George emphasized that he saw this car as "an exercise in minimal form. It is an execution of the surface over the chassis." Again, the bulges in the hood where the V10 could not be contained come to mind.
Young Mr. Saridakis continued to say he labored to perfect "the wheel to body relation; getting the right cabin position, getting the form language right on this car; verything works around the wheel arches." And everything simply works.
Another look at on of those sexy fenders
As for the European influences in the car's design, George said "I have a great affinity for Italian cars. I love a [Ferrari] 250 Short Wheelbase, or a front engine Aston Martin." Those long-hooded, curvy proportions are evident in the GR-1. And there you have it, Italian and English influences, from the mouth of the Scottish-Greek pen who drew the car.
Interestingly, to discuss possible Aston Martin influences, the outline of the rear, where the fenders and roofline meet the tail, looks decidedly Aston Martin. When questioned about this feature, Mr. Fisker reasoned it was just a coincidence, the result of the form of those fenders and the roofline all coming together. So much for a great discovery in hidden design cues. What matters is that it looks great, and does add sophistication to this Ford design.
And Mr. Saridakis never offered that this car should look anything but Ford. He said the GR-1 was supposed to be a "bad ass American."
So Ford built an awesome Cobra concept: a rip-roaring engine dropped onto a great chassis. But the design was not up to the caliber of the under workings. It was too heavily reflective of the original Cobra, and yet it was much less sexy - too harsh, too tough.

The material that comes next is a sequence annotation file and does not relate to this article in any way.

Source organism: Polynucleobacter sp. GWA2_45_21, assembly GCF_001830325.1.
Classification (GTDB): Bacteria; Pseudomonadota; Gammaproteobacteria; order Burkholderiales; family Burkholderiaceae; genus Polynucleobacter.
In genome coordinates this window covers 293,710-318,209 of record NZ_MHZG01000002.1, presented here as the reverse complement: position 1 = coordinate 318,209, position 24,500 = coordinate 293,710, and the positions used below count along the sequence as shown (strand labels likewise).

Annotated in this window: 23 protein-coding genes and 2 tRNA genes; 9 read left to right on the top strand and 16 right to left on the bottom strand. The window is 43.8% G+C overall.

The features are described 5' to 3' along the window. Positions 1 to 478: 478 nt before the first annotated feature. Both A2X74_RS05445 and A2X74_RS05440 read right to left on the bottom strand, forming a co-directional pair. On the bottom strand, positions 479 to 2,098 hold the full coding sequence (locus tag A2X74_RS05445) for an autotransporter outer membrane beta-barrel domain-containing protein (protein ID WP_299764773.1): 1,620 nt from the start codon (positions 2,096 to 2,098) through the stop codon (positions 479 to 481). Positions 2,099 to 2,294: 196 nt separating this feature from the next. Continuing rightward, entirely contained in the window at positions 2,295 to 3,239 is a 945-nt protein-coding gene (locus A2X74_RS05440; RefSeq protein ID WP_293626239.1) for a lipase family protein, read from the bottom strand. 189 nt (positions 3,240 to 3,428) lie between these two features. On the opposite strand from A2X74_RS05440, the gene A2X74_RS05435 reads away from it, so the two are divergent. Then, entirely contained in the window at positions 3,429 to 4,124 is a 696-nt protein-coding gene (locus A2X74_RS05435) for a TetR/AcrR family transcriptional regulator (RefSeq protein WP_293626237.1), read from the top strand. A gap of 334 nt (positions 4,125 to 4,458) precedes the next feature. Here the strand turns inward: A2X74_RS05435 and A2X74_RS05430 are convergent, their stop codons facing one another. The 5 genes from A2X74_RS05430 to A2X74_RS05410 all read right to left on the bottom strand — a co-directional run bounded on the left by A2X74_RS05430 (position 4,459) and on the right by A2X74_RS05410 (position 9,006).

Now they have the right idea - the same platform, including the transaxle, but much sexier, and a far more original design. This is really significant for Ford; I honestly do not remember a better original design, or a better design period, from the blue oval. The duality between pure, raw American power and sophisticated, voluminous, curvy sexiness normally attributed to European cars is stunning. The concentrated sensuousness and the toughness separated by that bone line meet to make one awesome design. Those hood bulges, better design cues than a more traditional American hot-rodder style scoop, and those make-you-weak-in-the-knees sexy rear fenders combine for one excellent display of performance art. This is the silver ticket.
We ought to expect, out of two concepts based on the same platform within one year (the development periods even overlapped somewhat), that Ford will build one of them. J Mays speculated that with the Ford GT at $120,000, and the next Mustang Cobra probably coming in at $45,000, a well-powered Shelby GR-1 would fit in nicely between the two, perhaps at around $80,000, Porsche 911 territory. And with the power to run circles around anything in that price range.
Is there any question as to the proper course of action here? BUILD THE COUPE, BOYS.